By Abdulrazak Iliyasu Sansani
Every four years, the whole world assemble in the biggest celebration of sports in the World, the Olympics. Right from the strenuous preparations, several months of intense training, which number up to 47 months and some weeks for a legion of athletes. The Olympics offer pure, undiluted enchantment that has the entire world spellbound. Nothing eclipses it in terms of an array of amusements at display that thrills the spectators.
This is just the minor aspect of it. It has far-reaching essence for all the nations that participate in it. It is not only the festival of sporting excellence at the highest level but also it brings much more to the table: pride that comes with winning the bragging rights, the ecstasy of athletes succeeding, and the joyous moments which leads to the pure jubilant mood in any nation that gets to reach the podium.
It appears no nation goes to the Olympics to make up numbers. So it seems in principle, but in reality, the reverse is the case. Any country that flunks inadequately preparing for the most significant sporting events has sufficiently orchestrated to fail deliberately. There aren’t two ways about it.
Nigeria, my beloved country, has been going to the Olympics for years. However, with all due respect to the athletes, we have yet to attain our potentials. We ought to have done much better as a nation endowed with seas of talents in every hamlet. With this established, I will dwell on our recent Olympics performance where we finished as 74th on the medals table with a solitary silver and a single bronze. That is two medals for a country of over two hundred million citizens that sent 55 athletes where ten were expelled even before it commenced. It is woeful, abysmal, and beyond the pale. Nigeria deserves much better.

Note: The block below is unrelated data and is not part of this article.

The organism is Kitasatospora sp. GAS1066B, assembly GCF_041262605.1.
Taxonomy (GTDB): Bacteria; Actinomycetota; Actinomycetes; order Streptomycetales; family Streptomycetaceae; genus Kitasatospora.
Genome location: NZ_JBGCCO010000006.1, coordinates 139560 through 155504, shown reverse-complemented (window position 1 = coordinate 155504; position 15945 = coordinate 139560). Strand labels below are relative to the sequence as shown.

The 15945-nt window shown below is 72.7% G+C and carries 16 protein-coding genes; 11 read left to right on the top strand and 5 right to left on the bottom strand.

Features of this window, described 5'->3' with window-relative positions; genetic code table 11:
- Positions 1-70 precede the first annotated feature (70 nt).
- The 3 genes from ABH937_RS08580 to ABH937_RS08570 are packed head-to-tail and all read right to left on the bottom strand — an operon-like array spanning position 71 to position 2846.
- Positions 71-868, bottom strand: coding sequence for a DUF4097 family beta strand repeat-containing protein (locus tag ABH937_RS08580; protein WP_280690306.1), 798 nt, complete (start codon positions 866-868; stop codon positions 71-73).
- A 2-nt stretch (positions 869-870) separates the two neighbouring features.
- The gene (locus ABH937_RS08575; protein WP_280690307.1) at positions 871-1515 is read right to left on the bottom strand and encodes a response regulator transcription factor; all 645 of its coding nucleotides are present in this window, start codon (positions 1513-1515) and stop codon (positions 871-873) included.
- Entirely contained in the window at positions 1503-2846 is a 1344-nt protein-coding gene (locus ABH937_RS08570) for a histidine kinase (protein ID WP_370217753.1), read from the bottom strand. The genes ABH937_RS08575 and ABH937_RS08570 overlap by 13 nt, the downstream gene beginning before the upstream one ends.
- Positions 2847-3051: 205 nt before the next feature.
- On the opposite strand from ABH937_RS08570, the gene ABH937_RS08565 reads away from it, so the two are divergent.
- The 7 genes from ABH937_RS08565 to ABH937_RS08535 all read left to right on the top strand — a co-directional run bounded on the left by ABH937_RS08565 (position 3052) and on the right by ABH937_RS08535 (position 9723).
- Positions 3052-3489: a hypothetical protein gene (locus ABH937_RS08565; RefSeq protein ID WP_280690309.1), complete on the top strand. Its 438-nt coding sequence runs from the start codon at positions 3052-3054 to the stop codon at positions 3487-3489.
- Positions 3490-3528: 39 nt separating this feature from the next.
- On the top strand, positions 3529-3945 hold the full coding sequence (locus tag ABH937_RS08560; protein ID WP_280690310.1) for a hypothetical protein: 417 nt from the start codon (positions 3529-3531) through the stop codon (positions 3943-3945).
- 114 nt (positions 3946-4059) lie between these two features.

Some may make excuses for Nigeria’s dismal performance because of our vast population, while some may use that as the reason we have done better. But here are some facts for us to use and judge fairly. First, Nigeria’s name is missing on the gold medals table because we didn’t win gold, which is understandable. But on the entire medals table, I have seen some making excuses because of our vast population or otherwise for winning or not winning medals: we did even worse on the per capita table of medals won in the 2020 Tokyo Olympics.
San Marino, a country with a tiny population of 33,931 citizens, is far less than my local government of Gassol. In short, roughly the population size of my Ward, Wuro Jam: average a medal per 11,310 of her citizens because of the three trophies won. Bermuda, a British overseas territory is second with one medal won. This means a medal for every 63,918 of her population. It must be noted Bermuda isn’t even an independent nation, though it has its Olympics delegation. With a population barely the size of my local government, Grenada won a single medal in the Summer Olympics: 393,244 on average, a medal per 196,622 of her citizens. With 20 medals and a population of 4,82 233, New Zealand averages a medal per 241,111 of her citizens. This completes the top 5.